A Californian school has expelled 11 pupils after uncovering a plot in which a private tutor allegedly directed them to change their grades on teachers’ PCs by breaking into them using credential-stealing hardware keyloggers.

Grade boosting is the oldest form of corruption in the school book, but what is reported to have happened at Corona Del Mar High School in Newport Beach is brazen even if the keyloggers similar to those used in the attack can be bought perfectly legally for a few dollars on big-brand websites.

Things reportedly started to unravel in June 2013 when a teacher noticed that grades had been changed on her PC, after which a pupil implicated tutor Timothy Lai. After discovering that hardware keyloggers had been used the school decided to examine a huge swathe of the grades it had awarded for further tampering.

After carrying out forensics that detected more grade-boosting incidents, the school’s management voted to expel a group of pupils claimed to have benefitted.

“While the current student discipline matters have concluded, the lingering effects of the hacking incident at Corona del Mar continue as part of an ongoing investigation,” it said in a statement.

Until relatively recently, the term ‘keylogger’ is something that would have applied to professional cyberattacks on online bank credentials or the like, but a rash of cases have brought to the surface the long-festering issue of malware’s use in small-scale chicanery.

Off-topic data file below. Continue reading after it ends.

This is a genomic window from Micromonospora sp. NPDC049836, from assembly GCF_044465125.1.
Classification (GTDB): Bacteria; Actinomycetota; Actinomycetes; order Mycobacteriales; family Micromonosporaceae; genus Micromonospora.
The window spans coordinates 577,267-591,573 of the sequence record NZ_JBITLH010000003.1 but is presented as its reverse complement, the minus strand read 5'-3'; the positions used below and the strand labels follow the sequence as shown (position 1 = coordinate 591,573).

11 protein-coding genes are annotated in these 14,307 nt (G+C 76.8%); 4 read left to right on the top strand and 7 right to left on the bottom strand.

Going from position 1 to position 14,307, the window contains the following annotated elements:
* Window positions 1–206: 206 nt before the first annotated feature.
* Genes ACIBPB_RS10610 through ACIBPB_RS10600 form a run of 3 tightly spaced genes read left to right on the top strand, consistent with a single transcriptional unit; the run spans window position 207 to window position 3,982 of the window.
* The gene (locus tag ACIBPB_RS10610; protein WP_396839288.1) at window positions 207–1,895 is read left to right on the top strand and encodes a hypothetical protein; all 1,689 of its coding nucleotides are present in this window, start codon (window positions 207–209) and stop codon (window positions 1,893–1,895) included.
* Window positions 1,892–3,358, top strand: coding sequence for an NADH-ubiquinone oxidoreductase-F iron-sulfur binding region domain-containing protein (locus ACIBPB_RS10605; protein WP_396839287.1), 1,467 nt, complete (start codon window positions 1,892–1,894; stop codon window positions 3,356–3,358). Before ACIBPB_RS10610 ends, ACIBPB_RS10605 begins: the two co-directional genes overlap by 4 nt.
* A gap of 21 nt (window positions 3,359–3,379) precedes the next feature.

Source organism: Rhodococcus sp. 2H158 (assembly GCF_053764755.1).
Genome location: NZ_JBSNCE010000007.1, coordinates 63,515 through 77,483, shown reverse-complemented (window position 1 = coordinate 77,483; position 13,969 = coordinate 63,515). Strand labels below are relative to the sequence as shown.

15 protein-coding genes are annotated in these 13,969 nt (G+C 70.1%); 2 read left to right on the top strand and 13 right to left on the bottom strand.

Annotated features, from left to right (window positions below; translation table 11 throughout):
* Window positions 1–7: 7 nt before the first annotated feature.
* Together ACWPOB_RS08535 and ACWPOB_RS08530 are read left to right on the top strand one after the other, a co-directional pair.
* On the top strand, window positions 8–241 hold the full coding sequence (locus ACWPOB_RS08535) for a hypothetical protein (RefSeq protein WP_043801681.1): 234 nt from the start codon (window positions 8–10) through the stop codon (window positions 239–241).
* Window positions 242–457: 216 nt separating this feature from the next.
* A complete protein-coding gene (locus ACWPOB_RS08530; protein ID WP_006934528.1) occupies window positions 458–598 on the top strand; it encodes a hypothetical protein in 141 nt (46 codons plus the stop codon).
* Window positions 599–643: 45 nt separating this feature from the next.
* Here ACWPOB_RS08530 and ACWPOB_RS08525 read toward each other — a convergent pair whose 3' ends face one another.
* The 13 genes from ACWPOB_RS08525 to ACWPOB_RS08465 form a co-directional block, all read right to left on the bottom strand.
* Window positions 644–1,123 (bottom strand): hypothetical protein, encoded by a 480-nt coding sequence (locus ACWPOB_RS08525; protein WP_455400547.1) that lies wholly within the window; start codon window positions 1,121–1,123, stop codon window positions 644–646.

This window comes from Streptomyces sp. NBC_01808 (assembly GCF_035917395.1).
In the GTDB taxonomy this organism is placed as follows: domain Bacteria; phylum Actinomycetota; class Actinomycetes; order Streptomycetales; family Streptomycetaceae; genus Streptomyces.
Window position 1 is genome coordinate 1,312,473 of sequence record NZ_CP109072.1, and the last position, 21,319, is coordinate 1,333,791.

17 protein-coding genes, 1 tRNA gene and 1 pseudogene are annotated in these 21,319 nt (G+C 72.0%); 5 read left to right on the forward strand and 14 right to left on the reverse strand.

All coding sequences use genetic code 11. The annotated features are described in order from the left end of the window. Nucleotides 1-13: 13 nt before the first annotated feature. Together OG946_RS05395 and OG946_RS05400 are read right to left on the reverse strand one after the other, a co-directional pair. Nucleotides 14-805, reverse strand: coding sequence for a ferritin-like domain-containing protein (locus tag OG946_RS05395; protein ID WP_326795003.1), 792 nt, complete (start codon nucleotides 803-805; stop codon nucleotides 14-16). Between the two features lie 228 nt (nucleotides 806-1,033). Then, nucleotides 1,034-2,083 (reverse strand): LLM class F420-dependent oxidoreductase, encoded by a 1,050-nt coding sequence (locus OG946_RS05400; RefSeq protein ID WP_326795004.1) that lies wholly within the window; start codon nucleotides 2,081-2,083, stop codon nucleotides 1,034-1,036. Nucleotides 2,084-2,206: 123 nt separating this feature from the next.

In 2011, a former pupil at another Californian school pleaded guilty to installing spyware in order to boost grades as far back as 2008. In 2012, in a slightly more mundane case not involving keyloggers, a school assistant used her own access to school systems to do the same.

Beyond the school gates, there has been a rash of cases of ‘domestic keylogging’ in which family members use such devices to spy on one another.  This phenomenon is not, then, particularly new but their scope does appear to be growing.They are also being better detected and punished more publically.

The fact that hardware keyloggers are legal is a contentious issue. Some argue they have legitimate uses while others see them as ripe for abuse.  It remains true that one of their attractions is that they are much harder to connect to the perpetrator than might a software equivalent delivered using email.

The Corona Del Mar High School is unlikely to be the last example.